Marshall: Big Salaries Mean Big Pressure

Columnist Phillip Marshall writes about coaching football and basketball in the Southeastern Conference.

They make lots of money. People line up to do them favors. They are, in many cases, better-known than the people who make life and death decisions every day.

Yes, life is good for football and basketball head coaches at the highest levels of college athletics. You'd be hard-pressed to find anyone in Alabama who couldn't tell you at least something about Tommy Tuberville, Mike Shula, Mark Gottfried and Jeff Lebo. They are, perhaps, the most visible people in Alabama, more visible even than the governor.

None of them is likely to have any trouble paying bills. Lebo is the lowest paid of the bunch, and he makes some $800,000 a year. Tuberville makes more than $2 million, with a contract that guarantees a $200,000 raise every year and is laden with lucrative incentives.

But there are drawbacks. The jobs are hard, very hard. It's astonishing sometimes to watch coaches age right before your eyes. The time demands are staggering, the pressure relentless. A head coach has to worry not only about his future, but the futures of all those who work for him. If the head coach is fired, most of his assistants are likely to be fired, too.

And nowhere is there more of a "what have you done for me lately" business.

Mike DuBose was fired less than a year after winning the SEC football championship at Alabama. Terry Bowden took Auburn to 10 wins in 1997 and within a point of Tennessee in the championship game and was gone halfway through the next season. Cliff Ellis was fired as Auburn's basketball coach one year after taking the Tigers to the Sweet 16.

Sometimes, a big season means a program is on the move up. Sometimes, it's an aberration. Sometimes a bad season means a program is in a nosedive. Sometimes it's just bad luck. It is the job of athletics directors and presidents to have a feel for when the time is right to make a change and when it isn't.

Ole Miss basketball coach Rod Barnes, it appears, is on the thinnest of ice. Given an opportunity to offer support, Ole Miss athletic director Pete Boone offered none. At this point, it will be an upset if Barnes is back next season.

It wasn't so long ago that Barnes was an Ole Miss hero. A Mississippi native, he made himself a standout point guard as an Ole Miss player. He made no secret that his dream was to be Ole Miss' head coach. That dream came true in 1999.

In 2001, Barnes led Ole Miss to a 27-8 record, the Southeastern Conference West Division championship and a Sweet 16 appearance. He has won 20 or more games three times. That's pretty good at Ole Miss, not exactly a bastion of basketball tradition.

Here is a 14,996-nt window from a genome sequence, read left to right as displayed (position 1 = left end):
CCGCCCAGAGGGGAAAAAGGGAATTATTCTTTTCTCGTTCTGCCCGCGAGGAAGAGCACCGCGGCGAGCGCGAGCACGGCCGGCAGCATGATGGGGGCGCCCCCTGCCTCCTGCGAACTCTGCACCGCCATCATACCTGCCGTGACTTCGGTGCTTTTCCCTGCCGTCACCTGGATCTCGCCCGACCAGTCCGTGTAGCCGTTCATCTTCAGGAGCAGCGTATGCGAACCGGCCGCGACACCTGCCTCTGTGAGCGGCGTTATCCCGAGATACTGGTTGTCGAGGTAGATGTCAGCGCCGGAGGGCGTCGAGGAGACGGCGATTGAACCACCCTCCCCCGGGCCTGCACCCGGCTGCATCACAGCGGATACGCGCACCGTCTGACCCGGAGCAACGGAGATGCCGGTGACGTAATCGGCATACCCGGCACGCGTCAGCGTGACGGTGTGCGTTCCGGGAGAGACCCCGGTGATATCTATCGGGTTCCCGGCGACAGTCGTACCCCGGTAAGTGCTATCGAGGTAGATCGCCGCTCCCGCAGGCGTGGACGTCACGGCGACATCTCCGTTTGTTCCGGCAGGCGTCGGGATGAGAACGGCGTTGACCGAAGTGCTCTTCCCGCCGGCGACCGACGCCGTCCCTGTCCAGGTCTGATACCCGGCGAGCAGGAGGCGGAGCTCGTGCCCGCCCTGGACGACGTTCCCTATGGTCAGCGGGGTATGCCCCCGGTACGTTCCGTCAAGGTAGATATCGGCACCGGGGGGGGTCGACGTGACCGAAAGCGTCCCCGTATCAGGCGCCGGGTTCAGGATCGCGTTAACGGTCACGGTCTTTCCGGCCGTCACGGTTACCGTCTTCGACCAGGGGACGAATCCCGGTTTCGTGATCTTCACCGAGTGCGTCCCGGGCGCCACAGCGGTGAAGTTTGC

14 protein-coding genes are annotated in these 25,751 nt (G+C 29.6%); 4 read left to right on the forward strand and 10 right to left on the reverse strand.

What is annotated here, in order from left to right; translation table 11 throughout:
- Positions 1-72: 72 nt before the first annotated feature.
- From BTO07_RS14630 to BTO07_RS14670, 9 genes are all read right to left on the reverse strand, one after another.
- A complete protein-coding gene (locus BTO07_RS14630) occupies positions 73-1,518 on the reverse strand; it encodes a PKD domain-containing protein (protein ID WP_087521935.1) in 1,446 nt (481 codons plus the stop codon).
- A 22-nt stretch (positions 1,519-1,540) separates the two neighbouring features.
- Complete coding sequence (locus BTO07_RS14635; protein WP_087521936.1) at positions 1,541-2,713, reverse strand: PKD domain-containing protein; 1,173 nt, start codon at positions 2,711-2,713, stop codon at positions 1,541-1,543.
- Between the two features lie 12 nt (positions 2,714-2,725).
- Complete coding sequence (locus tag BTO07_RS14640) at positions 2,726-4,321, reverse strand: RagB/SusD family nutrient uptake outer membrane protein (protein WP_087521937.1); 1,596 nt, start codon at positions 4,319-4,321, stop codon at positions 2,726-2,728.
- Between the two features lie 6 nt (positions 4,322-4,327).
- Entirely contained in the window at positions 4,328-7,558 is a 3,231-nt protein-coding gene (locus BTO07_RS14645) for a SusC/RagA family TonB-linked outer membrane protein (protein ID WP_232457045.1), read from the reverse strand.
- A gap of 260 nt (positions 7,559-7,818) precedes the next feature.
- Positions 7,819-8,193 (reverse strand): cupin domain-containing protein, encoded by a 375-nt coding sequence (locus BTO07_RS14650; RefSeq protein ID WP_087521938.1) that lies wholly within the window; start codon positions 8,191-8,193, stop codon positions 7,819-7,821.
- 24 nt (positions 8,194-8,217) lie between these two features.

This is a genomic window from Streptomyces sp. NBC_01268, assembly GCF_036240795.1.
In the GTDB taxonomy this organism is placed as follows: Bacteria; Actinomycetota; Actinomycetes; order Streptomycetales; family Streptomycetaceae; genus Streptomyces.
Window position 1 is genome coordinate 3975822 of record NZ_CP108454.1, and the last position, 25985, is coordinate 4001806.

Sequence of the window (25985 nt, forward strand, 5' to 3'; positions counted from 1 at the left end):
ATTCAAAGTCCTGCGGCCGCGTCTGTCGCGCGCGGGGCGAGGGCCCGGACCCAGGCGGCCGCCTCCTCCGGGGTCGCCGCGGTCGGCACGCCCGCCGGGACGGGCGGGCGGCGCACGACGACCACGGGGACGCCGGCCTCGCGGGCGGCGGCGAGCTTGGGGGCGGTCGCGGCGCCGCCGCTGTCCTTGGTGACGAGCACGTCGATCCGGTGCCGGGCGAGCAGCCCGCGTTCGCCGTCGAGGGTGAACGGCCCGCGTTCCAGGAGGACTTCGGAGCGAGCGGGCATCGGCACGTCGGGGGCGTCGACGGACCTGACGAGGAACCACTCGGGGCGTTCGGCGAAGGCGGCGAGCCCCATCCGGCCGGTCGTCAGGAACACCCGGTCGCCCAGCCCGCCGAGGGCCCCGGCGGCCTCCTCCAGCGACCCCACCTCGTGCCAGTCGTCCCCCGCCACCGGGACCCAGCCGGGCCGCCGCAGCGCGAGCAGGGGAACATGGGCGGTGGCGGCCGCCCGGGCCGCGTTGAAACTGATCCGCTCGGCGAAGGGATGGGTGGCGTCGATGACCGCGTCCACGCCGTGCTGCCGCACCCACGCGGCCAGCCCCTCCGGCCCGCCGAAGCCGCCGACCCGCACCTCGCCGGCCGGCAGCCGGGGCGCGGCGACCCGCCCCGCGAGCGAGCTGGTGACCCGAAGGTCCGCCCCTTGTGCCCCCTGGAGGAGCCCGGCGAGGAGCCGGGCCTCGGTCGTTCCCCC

Coach Rod Barnes is preparing his team to face Auburn on Saturday night in Oxford.

Things haven't been so good lately. Why? The answer is simple, really. The Rebel players of 2006 aren't nearly as talented as the Rebel players of 2001. Most of the time, that's the difference between winning and losing.

Getting better players, of course, is part of the job. But, in the end, it's really about money, particularly in football. SEC schools have to make big money in football to fund the rest of their athletics programs. When fans start expressing their displeasure by staying home or donors close their checkbooks, coaches are in trouble.

Jeff Lebo is in his second season of trying to rebuild the Auburn basketball program.

Come football season, there'll be more SEC coaches who'll need to look over their shoulders. Houston Nutt can't be overly comfortable at Arkansas. The same goes for Rich Brooks at Kentucky and even Phillip Fulmer at Tennessee.

That's life in the big time.

Moving on...

For Auburn and many others, next football season is going to be an unprecedented grind. The Tigers will play 12 games in 12 weeks. There'll be no break, no open date.

It didn't have to be that way.

When the NCAA decided to allow 12 games, all it had to do was allow the season to start one week earlier. That would have resulted in a lot of attractive games in the first week of the season.

Why was that not done? It would have made too much sense, I guess...

Former Auburn linebackers coach Joe Whitt, now an assistant athletic director, has moved into his new office at Tigers Unlimited. Whitt will be involved in fundraising and will have other administrative duties.

He has told friends he has not been so excited since the early days of his career as an Auburn assistant coach.

Until next time...

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